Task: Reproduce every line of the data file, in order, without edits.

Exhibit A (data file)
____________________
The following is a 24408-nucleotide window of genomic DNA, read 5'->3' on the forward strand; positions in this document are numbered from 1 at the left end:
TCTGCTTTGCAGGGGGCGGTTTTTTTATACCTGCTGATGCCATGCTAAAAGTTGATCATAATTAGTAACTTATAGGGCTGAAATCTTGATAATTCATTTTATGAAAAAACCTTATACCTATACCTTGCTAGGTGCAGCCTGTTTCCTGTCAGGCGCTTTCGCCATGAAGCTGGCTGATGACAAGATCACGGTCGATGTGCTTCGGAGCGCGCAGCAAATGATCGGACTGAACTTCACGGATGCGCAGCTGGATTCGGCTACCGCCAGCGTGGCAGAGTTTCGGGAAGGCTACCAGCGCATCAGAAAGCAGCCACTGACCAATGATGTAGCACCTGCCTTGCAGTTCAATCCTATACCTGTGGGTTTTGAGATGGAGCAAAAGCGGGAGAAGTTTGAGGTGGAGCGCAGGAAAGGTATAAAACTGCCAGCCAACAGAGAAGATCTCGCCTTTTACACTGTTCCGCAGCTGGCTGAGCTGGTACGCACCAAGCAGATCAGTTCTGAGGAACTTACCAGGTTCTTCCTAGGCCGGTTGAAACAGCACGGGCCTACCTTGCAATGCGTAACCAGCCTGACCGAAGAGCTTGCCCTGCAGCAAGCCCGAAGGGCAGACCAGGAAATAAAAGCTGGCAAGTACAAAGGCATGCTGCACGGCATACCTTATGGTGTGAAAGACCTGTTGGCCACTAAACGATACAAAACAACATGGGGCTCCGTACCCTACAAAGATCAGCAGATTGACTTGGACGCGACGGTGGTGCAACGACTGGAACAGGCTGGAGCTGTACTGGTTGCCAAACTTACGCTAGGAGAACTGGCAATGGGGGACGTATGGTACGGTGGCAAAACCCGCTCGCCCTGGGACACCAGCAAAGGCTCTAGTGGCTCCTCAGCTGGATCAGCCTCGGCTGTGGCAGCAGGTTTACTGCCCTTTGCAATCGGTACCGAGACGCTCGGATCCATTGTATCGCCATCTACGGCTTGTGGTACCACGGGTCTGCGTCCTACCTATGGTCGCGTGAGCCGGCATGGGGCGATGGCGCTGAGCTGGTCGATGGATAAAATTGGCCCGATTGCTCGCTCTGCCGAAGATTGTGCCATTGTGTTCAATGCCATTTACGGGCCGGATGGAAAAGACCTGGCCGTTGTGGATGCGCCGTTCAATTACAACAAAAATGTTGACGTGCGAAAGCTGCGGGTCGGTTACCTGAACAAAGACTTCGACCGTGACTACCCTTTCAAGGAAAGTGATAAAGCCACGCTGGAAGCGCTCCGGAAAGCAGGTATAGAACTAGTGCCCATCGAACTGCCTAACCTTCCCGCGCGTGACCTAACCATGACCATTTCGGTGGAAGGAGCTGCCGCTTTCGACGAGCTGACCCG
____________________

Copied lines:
The following is a 24408-nucleotide window of genomic DNA, read 5'->3' on the forward strand; positions in this document are numbered from 1 at the left end:
TCTGCTTTGCAGGGGGCGGTTTTTTTATACCTGCTGATGCCATGCTAAAAGTTGATCATAATTAGTAACTTATAGGGCTGAAATCTTGATAATTCATTTTATGAAAAAACCTTATACCTATACCTTGCTAGGTGCAGCCTGTTTCCTGTCAGGCGCTTTCGCCATGAAGCTGGCTGATGACAAGATCACGGTCGATGTGCTTCGGAGCGCGCAGCAAATGATCGGACTGAACTTCACGGATGCGCAGCTGGATTCGGCTACCGCCAGCGTGGCAGAGTTTCGGGAAGGCTACCAGCGCATCAGAAAGCAGCCACTGACCAATGATGTAGCACCTGCCTTGCAGTTCAATCCTATACCTGTGGGTTTTGAGATGGAGCAAAAGCGGGAGAAGTTTGAGGTGGAGCGCAGGAAAGGTATAAAACTGCCAGCCAACAGAGAAGATCTCGCCTTTTACACTGTTCCGCAGCTGGCTGAGCTGGTACGCACCAAGCAGATCAGTTCTGAGGAACTTACCAGGTTCTTCCTAGGCCGGTTGAAACAGCACGGGCCTACCTTGCAATGCGTAACCAGCCTGACCGAAGAGCTTGCCCTGCAGCAAGCCCGAAGGGCAGACCAGGAAATAAAAGCTGGCAAGTACAAAGGCATGCTGCACGGCATACCTTATGGTGTGAAAGACCTGTTGGCCACTAAACGATACAAAACAACATGGGGCTCCGTACCCTACAAAGATCAGCAGATTGACTTGGACGCGACGGTGGTGCAACGACTGGAACAGGCTGGAGCTGTACTGGTTGCCAAACTTACGCTAGGAGAACTGGCAATGGGGGACGTATGGTACGGTGGCAAAACCCGCTCGCCCTGGGACACCAGCAAAGGCTCTAGTGGCTCCTCAGCTGGATCAGCCTCGGCTGTGGCAGCAGGTTTACTGCCCTTTGCAATCGGTACCGAGACGCTCGGATCCATTGTATCGCCATCTACGGCTTGTGGTACCACGGGTCTGCGTCCTACCTATGGTCGCGTGAGCCGGCATGGGGCGATGGCGCTGAGCTGGTCGATGGATAAAATTGGCCCGATTGCTCGCTCTGCCGAAGATTGTGCCATTGTGTTCAATGCCATTTACGGGCCGGATGGAAAAGACCTGGCCGTTGTGGATGCGCCGTTCAATTACAACAAAAATGTTGACGTGCGAAAGCTGCGGGTCGGTTACCTGAACAAAGACTTCGACCGTGACTACCCTTTCAAGGAAAGTGATAAAGCCACGCTGGAAGCGCTCCGGAAAGCAGGTATAGAACTAGTGCCCATCGAACTGCCTAACCTTCCCGCGCGTGACCTAACCATGACCATTTCGGTGGAAGGAGCTGCCGCTTTCGACGAGCTGACCCG